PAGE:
Italy’s President Sergio Mattarella likened himself to a referee in a game where there is no sense of fair play on Tuesday.
Italy’s addiction to football is as notorious as its political instability. Following a political deadlock, Italy is about to return to the polls, probably in July, although Silvio Berlusconi is making the case for September, as midsummer elections could mean low turnout.
Mattarella is proposing an interim caretaking or “technocratic” government that would lead the country until December, appeasing the financial markets while providing scope for further political negotiation. The President is concerned that if elections disrupted the submission of the 2019 budget, financial markets may punish Italy. For the moment, Italy’s 10-year bonds had a 3% spread as compared to German bunds, which is marginally greater than the cost of sovereign borrowing before the elections.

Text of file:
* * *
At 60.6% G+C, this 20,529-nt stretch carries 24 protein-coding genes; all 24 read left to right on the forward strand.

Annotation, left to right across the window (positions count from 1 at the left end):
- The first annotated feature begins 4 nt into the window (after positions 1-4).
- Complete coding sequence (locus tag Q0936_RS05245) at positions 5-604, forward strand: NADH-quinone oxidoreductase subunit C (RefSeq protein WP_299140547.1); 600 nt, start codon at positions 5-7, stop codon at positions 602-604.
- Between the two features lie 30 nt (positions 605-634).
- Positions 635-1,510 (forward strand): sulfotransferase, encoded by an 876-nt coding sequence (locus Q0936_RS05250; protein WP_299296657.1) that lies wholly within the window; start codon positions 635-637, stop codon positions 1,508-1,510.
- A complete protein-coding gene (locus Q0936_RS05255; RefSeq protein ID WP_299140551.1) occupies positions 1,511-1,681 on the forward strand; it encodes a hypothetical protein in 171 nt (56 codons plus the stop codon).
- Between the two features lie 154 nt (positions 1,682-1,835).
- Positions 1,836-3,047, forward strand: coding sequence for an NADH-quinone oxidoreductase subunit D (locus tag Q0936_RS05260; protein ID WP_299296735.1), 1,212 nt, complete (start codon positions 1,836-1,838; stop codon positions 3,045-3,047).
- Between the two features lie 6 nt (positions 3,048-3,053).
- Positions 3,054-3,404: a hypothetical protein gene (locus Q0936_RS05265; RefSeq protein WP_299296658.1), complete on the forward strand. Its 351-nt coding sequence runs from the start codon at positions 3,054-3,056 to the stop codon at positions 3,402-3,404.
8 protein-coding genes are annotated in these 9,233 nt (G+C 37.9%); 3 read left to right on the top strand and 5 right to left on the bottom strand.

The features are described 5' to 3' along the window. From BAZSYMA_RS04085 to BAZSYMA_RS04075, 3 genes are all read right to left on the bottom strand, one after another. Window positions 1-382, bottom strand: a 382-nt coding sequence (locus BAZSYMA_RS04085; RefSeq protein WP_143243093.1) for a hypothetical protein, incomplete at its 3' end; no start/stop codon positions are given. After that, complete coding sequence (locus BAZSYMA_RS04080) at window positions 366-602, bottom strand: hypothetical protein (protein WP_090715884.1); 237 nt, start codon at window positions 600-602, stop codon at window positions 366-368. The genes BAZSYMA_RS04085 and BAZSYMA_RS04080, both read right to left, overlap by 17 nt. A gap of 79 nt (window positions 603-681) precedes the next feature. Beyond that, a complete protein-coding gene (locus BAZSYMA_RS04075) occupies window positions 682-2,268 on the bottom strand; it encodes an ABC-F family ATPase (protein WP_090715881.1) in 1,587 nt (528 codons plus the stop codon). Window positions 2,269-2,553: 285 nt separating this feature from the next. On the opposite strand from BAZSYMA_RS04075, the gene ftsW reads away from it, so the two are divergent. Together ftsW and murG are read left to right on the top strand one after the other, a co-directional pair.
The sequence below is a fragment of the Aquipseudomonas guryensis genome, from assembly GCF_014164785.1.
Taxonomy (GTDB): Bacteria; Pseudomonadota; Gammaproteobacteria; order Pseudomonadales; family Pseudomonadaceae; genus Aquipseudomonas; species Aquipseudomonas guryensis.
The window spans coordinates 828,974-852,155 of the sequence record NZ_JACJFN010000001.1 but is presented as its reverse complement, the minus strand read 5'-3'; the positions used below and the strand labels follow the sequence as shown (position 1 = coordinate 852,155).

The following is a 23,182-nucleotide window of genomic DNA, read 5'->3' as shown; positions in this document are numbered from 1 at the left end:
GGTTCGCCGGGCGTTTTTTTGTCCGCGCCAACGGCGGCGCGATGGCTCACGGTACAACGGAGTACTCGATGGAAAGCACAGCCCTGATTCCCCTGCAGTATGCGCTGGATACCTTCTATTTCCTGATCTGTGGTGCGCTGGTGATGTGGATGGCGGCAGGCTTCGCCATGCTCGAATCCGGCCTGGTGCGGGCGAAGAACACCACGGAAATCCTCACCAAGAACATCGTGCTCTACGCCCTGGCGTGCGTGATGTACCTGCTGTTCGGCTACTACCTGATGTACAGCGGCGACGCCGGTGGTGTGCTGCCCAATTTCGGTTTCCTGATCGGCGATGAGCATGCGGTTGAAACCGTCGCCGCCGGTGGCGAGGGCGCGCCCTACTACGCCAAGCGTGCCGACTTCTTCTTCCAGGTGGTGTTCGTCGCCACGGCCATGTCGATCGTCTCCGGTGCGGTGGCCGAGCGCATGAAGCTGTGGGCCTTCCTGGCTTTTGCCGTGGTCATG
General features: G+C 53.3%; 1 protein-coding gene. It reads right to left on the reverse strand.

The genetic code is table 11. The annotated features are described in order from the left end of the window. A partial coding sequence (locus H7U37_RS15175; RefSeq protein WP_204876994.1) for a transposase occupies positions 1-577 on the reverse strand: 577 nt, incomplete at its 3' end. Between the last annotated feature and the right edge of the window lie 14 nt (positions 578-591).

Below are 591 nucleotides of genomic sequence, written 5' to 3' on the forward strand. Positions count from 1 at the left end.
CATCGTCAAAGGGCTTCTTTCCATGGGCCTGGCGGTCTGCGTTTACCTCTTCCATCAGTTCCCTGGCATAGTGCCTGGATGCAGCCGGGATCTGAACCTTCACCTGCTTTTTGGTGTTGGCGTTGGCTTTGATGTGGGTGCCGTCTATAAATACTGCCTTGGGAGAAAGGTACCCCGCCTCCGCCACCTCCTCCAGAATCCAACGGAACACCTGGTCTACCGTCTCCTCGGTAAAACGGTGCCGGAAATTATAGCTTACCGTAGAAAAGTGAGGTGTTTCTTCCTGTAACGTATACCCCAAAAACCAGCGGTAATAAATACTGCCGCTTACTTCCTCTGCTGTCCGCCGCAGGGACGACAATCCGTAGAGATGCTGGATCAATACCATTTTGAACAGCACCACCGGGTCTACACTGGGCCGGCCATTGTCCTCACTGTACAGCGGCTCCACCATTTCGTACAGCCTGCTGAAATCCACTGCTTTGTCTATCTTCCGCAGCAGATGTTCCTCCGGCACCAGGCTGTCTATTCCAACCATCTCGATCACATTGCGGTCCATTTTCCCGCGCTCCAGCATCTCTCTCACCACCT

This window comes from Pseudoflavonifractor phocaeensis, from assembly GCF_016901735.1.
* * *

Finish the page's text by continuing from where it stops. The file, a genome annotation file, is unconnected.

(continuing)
The Five Star Movement (MS5) has made clear it opposes this scenario; the far-right Euroskeptic League holds the same view. The MS5 leader, Luigi Di Maio, and the Lega’s Matteo Salvini favour a return to the poll as early as July 8. According to ANSA, a more likely date is July 22.
That is the only point of consensus for the two leaders.
Luigi Di Maio accused Salvini of choosing “restoration rather than revolution” by refusing to drop his alliance with Berlusconi to form a radical government with M5S.
The biggest political loser from this instability is Silvio Berlusconi, who hoped to emerge as a king maker on March 4. The latest polls suggest that Berlusconi has seen Forza Italia’s electoral influence decline from 14% in March to 11-to-9% in May.
Salvini’s Lega has made 3-to-7% gains on the polls, from 17% in March to upwards of 22% in May; M5S is holding its ground and could lose 2-3%, from its 34% peak in March.